In a court session held at Tewksbury Hospital, Lindsay Clancy, a Duxbury woman accused of strangling her three children in January, pleaded not guilty to multiple counts of murder and strangulation. Clancy, 33, has been receiving psychiatric care at the state-run hospital since the incident. The arraignment revealed a legal showdown between the prosecution and the defense, with conflicting portraits emerging of the accused mother’s mental state at the time of the alleged attacks.
Prosecutor Jennifer Sprague presented evidence that Clancy had searched “Can you treat a sociopath?” online in the days leading up to the tragedy. She also outlined Clancy’s documented struggles with mental health, including anxiety following the birth of her third child, consultations with multiple mental health care providers, and a regimen of prescribed medications.
Clancy maintained detailed notebooks about her mental state, her children’s lives, and her medication use. Sprague described Clancy’s notes as clear and articulate, suggesting that they do not align with the notion that she was mentally incapacitated.
In response, defense attorney Kevin J. Reddington argued that Clancy had been suffering from postpartum depression, which impaired her ability to emote and love her family. He emphasized her history as a “marvelous, incredible mother” before the alleged murders and attributed her actions to the effects of postpartum depression and medication.
Sprague countered these assertions by noting that a psychiatrist who reviewed Clancy’s medical records testified that adjusting medication combinations and dosages is standard when determining a patient’s optimal treatment. She presented a toxicology analysis of Clancy’s blood samples, revealing the presence of seven prescription medications, with only two, Remeron and Seroquel, detected at elevated levels.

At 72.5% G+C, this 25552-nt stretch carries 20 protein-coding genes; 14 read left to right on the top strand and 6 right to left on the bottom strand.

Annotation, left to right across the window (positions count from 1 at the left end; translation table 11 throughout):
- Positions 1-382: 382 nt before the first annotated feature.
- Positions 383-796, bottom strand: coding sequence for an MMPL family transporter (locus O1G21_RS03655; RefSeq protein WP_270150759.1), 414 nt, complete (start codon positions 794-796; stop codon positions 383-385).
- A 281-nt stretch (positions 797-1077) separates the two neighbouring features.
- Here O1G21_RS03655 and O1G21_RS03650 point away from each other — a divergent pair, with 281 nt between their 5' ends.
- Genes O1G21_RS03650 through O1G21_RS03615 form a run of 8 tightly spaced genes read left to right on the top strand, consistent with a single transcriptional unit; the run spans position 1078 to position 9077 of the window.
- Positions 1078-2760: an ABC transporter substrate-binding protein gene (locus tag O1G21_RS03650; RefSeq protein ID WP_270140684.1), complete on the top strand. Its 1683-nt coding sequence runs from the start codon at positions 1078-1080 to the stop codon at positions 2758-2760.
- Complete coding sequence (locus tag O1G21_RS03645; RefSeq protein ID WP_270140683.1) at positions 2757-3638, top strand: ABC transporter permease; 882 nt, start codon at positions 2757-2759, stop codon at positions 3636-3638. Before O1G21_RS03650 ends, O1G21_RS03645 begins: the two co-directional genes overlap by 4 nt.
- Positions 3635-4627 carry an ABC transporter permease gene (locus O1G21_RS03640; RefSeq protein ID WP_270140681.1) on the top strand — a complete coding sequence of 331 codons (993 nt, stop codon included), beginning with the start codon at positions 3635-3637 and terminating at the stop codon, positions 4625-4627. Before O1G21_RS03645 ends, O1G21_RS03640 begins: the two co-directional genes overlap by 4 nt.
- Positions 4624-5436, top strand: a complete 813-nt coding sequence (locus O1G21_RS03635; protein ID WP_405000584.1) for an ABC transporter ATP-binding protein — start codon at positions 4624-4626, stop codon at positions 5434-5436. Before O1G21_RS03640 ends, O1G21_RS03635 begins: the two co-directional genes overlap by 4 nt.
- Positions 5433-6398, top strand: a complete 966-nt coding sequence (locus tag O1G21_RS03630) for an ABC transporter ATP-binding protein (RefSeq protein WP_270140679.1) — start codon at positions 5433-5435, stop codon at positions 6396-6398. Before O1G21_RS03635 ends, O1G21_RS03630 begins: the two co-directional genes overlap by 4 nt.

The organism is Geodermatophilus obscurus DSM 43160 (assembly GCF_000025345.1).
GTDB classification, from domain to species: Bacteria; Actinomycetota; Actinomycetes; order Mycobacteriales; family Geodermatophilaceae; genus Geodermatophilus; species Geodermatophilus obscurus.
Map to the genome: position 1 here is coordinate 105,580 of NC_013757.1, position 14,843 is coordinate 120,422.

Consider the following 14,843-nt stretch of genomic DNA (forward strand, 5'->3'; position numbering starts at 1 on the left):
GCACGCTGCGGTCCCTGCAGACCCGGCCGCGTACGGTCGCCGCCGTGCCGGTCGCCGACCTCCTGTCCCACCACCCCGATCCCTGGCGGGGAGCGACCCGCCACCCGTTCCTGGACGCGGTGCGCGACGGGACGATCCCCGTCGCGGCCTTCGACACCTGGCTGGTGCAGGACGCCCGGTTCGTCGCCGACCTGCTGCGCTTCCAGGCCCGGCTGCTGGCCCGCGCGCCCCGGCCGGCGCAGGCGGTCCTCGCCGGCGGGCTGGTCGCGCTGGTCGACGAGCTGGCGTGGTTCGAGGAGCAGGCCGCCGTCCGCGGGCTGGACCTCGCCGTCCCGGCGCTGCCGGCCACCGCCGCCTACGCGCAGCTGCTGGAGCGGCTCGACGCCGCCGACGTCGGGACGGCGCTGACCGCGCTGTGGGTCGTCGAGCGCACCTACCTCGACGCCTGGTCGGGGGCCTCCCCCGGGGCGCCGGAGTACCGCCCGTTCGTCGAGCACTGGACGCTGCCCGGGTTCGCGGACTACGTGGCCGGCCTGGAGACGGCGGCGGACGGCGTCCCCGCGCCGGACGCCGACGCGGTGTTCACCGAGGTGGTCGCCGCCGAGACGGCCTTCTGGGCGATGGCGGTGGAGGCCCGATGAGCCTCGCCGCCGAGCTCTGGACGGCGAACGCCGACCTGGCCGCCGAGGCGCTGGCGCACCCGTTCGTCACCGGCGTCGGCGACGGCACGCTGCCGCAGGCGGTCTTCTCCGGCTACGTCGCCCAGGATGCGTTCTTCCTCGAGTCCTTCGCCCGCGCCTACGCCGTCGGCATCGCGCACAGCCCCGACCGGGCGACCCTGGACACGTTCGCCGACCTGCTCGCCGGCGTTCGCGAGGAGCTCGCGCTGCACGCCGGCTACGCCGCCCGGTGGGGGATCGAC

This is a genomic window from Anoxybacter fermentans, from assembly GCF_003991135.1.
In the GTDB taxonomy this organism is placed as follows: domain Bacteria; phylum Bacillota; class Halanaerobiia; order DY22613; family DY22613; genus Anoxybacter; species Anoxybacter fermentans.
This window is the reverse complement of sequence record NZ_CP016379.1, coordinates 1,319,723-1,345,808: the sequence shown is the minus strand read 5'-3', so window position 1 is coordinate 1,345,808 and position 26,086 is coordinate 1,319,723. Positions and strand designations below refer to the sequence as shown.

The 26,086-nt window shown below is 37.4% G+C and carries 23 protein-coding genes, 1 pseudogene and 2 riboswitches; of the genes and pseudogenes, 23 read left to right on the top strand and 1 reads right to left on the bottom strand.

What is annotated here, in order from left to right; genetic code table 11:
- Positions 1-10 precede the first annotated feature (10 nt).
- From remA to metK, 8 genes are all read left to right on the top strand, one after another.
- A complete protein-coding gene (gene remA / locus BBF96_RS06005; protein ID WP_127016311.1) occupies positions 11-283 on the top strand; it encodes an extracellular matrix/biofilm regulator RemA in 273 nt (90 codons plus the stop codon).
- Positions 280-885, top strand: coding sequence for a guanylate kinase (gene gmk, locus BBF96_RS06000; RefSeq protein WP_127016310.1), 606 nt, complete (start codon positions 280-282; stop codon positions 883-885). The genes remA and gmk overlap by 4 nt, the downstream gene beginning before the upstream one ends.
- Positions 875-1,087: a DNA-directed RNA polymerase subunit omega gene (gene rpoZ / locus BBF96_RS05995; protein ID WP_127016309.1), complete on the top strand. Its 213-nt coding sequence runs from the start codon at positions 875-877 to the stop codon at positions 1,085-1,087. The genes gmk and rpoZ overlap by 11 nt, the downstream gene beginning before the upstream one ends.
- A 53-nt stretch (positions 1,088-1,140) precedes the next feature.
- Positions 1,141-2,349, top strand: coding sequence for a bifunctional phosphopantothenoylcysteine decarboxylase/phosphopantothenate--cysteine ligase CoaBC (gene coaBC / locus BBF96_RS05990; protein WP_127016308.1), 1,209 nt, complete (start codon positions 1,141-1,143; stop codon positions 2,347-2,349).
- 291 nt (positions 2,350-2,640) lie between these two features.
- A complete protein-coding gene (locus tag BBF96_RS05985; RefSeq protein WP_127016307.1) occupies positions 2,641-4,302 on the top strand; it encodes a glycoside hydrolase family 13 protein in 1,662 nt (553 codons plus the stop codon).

Sprague argued that the elevated levels of these drugs indicated that Clancy had consumed them shortly after allegedly killing her children. She described Clancy’s wrist and neck wounds as minor and superficial, challenging Reddington’s claim that they were significant based on her own observations.
Clancy’s injuries included broken ribs, spinal cord damage, and broken bones in her back. Blood smeared on the home’s exterior led Sprague to suggest that Clancy exited through a bedroom window, either sliding or dropping down. Dr. Karin Towers, a forensic psychologist who evaluated Clancy, testified that Clancy remained depressed, experienced daily intrusive thoughts and flashbacks, and posed a continued risk of self-harm.
In light of these concerns, Plymouth Superior Court Judge William Sullivan ordered Clancy to remain committed to Tewksbury Hospital and scheduled her next court appearance for December 15.